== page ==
Maria Blaine: Leading the Fight for Equity, at Work and in the Community
SEIU Local 1000 member Maria Blaine, who works at the Public Utilities Commission, has been fighting for justice in the workplace on and off the job for years. Working at the Public Utilities Commission, which mediates and helps resolve complaints against utility providers, often means Maria is working to help consumer who are facing high utility costs with little to no income. Here, she helps Spanish speaking consumers, who are often the victims of unscrupulous ‘sales’ representatives.
Even before she worked with the State, Maria knew the importance of fighting for justice in our communities. “My father was a union member in the restaurant and hotel industry,” she said. “He wanted his family to receive care when needed.” The insurance that her father’s union fought for was especially important when the factors that affect care, like language barriers, became barriers to treatment. “I attended medical appointments with my mother and translated for her when the staff did not speak Spanish,” she said. “As my mother grew older and health care providers rushed her through her appointment, she became sicker. The doctors that did see her did not read her medical chart. She passed away due to undiagnosed lung cancer at 60 years young. So, I know how important it is to have good quality health care services. It can mean the difference between life and death.”
This focus on health care is an important component of what justice in the workplace looks like. Losing a job is not just about losing income; it can mean losing your access to health care, putting you — and your family — at risk. “When Governor Schwarzenegger ordered mandatory furloughs and off 10,000 state workers in 2008, I was angry,” Maria said. “That’s when I decided to become a certified job steward.”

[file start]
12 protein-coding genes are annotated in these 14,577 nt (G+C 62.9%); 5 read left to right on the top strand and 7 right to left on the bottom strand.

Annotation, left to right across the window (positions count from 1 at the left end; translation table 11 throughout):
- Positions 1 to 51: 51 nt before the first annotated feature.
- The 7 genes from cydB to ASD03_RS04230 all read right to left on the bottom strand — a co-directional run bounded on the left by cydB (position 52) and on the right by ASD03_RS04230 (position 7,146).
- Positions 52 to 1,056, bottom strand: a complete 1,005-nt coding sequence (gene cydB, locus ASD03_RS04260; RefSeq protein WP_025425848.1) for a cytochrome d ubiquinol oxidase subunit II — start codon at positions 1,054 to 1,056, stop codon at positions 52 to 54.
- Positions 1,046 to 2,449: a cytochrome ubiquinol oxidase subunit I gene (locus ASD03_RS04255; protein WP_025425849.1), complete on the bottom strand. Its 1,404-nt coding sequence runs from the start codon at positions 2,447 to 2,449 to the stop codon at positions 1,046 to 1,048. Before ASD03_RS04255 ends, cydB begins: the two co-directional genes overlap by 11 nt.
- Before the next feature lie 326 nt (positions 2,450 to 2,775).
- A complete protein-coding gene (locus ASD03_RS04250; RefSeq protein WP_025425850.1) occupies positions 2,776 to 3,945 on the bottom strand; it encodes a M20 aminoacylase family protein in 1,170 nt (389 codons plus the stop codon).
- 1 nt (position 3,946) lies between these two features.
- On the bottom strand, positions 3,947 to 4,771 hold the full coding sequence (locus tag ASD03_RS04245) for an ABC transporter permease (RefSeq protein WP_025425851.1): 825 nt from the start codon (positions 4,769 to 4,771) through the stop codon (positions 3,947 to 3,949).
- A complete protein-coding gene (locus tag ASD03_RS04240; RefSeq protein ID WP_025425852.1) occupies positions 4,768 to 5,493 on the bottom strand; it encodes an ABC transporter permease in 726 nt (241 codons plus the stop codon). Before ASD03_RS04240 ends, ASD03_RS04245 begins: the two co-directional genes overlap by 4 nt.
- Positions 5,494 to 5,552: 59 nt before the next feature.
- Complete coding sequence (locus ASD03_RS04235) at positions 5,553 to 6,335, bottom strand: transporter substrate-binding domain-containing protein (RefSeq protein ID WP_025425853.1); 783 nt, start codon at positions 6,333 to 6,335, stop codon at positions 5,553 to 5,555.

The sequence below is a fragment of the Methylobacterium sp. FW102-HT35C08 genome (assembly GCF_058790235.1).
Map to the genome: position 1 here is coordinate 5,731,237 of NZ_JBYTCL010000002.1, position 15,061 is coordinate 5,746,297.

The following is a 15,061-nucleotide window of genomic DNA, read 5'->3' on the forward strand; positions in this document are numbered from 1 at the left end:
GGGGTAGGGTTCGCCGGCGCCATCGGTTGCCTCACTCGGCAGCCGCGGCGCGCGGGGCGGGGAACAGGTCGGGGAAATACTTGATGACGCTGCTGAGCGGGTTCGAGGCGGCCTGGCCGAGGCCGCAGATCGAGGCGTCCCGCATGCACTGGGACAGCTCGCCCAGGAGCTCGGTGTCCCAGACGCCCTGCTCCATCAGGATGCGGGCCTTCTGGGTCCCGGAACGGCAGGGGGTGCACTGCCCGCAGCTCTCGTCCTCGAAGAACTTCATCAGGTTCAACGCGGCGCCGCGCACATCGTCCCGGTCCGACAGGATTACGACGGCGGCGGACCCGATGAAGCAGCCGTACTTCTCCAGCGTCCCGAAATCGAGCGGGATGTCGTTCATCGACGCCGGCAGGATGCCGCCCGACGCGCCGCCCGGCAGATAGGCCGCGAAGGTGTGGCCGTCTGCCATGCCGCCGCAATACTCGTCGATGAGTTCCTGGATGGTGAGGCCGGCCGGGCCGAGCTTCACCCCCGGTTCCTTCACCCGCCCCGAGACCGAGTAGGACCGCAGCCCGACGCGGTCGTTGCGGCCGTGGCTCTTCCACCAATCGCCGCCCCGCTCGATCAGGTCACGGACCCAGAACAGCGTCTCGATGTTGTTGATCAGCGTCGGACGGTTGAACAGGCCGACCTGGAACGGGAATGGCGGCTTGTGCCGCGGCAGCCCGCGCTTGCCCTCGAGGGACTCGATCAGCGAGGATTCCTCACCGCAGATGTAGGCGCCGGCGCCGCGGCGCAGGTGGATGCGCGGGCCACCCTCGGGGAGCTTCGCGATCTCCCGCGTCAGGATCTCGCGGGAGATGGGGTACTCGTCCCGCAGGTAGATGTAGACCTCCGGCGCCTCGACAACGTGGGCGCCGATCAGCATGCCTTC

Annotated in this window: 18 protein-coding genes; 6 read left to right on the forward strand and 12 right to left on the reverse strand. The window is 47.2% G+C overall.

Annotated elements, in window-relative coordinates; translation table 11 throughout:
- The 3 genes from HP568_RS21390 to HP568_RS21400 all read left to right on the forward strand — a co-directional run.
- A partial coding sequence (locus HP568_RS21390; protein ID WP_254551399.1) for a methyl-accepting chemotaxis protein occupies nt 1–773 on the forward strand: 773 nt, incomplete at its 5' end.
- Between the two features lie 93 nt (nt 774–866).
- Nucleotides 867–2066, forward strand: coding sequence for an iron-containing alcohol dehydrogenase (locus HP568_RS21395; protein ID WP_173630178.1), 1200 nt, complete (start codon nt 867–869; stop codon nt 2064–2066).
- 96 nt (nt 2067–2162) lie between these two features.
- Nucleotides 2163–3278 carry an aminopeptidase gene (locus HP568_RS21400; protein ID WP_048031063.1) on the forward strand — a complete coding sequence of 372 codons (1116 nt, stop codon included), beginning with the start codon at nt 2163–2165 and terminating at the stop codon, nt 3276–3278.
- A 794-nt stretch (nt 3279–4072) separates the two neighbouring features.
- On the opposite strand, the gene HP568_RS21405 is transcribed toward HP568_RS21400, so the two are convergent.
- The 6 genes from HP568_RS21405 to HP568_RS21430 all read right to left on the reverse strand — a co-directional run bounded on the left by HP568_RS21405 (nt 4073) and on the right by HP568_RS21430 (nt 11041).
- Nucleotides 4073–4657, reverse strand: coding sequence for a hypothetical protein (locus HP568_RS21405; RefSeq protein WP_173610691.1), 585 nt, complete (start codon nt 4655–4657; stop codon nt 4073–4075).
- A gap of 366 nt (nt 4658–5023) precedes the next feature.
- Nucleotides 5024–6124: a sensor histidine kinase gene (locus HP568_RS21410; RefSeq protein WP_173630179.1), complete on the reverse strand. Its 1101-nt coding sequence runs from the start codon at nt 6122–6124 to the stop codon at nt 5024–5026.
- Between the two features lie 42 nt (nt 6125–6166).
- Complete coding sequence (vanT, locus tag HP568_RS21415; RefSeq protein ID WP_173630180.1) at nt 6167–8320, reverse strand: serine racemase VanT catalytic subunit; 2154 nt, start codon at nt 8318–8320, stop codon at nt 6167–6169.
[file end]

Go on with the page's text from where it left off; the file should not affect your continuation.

Fighting for quality health care is a priority for unions everywhere. Maria’s work has centered around places where issues of access are rampant, ensuring patients are not denied care because of financial issues. “I worked for the Haight Ashbury Clinic in the 90s,” she said. “This clinic offered FREE health care and drug treatment for patients.” The experience underlies Maria’s work in health care within SEIU Local 1000 to this day.
Her goal is to ensure that everyone is able to get an appointment with their primary care provider when needed. “We need our employers to cover 100% of the cost for health care,” she said. “And it needs to be great, qualified medical staff who will focus on disease prevention, not just to make patients less sick.”
As we enacted precautions to ensure that workers were safe from COVID-19 — emptying offices and allowing staff to work from home — we must now work to ensure that as we rebuild, we are creating a system that does not allow employers to leave our coworkers and community members un- and under-insured, and at risk of illness.